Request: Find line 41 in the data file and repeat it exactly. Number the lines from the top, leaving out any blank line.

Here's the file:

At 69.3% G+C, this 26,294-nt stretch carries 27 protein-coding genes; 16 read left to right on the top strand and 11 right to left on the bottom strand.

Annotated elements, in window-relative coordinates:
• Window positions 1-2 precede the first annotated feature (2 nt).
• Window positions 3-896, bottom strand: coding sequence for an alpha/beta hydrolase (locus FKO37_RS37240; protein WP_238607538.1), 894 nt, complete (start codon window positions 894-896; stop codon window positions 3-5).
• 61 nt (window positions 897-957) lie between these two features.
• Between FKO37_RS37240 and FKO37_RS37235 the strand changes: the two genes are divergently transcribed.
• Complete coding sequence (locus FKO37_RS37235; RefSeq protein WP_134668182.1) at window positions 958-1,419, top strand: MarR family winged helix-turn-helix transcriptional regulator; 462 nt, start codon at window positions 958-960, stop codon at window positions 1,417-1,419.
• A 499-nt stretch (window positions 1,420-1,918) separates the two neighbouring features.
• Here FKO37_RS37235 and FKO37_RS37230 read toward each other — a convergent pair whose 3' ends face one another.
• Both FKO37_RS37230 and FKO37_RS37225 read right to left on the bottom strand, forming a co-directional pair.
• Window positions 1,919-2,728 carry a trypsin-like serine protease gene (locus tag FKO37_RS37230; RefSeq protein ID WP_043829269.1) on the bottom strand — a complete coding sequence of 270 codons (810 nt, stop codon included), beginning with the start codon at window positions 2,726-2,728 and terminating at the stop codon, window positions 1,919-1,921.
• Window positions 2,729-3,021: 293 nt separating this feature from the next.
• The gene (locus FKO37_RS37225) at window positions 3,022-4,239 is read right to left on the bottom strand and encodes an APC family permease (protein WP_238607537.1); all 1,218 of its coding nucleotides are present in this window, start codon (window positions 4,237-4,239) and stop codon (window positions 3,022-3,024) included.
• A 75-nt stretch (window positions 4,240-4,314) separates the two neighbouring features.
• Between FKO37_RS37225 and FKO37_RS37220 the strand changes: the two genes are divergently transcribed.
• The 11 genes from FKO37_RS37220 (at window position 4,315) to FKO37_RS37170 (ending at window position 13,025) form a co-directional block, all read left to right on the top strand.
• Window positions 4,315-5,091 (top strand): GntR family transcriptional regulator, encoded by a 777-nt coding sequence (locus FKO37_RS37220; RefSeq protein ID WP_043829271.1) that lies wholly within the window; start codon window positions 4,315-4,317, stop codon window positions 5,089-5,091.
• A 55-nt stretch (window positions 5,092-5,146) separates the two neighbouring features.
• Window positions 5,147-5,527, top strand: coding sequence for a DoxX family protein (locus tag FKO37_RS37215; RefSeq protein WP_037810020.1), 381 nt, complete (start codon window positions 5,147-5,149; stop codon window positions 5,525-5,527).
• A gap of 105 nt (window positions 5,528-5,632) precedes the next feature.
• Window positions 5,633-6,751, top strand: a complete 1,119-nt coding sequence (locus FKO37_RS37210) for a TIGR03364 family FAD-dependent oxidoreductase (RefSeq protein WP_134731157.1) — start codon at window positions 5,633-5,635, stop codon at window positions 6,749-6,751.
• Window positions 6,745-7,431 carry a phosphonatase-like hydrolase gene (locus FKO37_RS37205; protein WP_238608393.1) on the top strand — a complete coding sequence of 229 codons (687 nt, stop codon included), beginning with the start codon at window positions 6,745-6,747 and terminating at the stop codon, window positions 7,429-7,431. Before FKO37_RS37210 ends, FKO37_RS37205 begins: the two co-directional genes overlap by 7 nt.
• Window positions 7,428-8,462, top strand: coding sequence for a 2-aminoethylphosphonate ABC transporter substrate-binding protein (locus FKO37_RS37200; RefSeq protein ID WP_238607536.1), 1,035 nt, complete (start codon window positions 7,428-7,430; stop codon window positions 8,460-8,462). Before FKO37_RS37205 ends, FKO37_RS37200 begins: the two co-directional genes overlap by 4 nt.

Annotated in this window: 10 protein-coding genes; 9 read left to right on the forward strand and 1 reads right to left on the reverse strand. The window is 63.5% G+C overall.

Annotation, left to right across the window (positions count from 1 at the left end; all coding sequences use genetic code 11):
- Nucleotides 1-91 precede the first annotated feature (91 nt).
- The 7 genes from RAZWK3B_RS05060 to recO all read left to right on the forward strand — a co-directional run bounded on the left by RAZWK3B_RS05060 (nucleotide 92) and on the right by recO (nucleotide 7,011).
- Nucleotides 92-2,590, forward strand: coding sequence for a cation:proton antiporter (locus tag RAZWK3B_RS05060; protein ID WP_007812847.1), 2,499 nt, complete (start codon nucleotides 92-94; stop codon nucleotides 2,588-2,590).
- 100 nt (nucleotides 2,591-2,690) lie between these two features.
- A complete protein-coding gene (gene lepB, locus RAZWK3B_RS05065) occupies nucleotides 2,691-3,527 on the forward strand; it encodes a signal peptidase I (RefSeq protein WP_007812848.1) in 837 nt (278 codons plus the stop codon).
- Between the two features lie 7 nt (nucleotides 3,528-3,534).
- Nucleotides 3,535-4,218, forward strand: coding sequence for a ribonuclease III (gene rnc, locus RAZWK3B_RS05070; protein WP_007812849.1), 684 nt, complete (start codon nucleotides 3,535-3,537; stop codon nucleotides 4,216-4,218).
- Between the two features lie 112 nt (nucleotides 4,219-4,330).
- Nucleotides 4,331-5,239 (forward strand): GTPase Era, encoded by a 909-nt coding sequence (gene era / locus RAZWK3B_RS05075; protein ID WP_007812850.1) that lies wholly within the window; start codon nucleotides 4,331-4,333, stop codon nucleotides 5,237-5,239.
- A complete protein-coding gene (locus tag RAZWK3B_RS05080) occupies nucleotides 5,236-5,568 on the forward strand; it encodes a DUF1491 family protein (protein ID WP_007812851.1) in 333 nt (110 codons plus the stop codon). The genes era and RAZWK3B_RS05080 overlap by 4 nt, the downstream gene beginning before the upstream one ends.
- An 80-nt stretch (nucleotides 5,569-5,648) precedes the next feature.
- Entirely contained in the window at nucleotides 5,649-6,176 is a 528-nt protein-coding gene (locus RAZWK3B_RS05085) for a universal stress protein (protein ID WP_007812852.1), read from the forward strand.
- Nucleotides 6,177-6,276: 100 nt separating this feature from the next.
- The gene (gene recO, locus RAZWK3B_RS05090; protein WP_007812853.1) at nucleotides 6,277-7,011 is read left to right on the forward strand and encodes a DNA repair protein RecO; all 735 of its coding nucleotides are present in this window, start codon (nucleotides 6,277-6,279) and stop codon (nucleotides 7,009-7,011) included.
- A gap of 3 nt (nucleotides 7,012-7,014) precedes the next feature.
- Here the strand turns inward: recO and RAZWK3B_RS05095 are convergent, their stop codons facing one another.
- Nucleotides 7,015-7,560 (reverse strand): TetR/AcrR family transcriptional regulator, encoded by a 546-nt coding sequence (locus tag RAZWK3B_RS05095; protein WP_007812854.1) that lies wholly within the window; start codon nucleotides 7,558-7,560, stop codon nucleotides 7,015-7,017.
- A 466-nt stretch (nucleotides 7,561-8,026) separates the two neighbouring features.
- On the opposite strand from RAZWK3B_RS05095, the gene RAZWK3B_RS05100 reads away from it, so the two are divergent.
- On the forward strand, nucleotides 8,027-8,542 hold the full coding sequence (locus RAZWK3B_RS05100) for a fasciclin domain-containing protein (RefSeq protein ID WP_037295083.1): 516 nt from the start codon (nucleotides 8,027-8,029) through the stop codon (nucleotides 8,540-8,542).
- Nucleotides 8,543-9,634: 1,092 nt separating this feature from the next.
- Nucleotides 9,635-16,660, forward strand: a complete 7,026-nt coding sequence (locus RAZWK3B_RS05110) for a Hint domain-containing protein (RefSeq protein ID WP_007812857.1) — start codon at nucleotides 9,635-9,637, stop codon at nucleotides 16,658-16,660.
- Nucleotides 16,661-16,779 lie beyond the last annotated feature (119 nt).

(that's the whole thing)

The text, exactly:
- Here the strand turns inward: recO and RAZWK3B_RS05095 are convergent, their stop codons facing one another.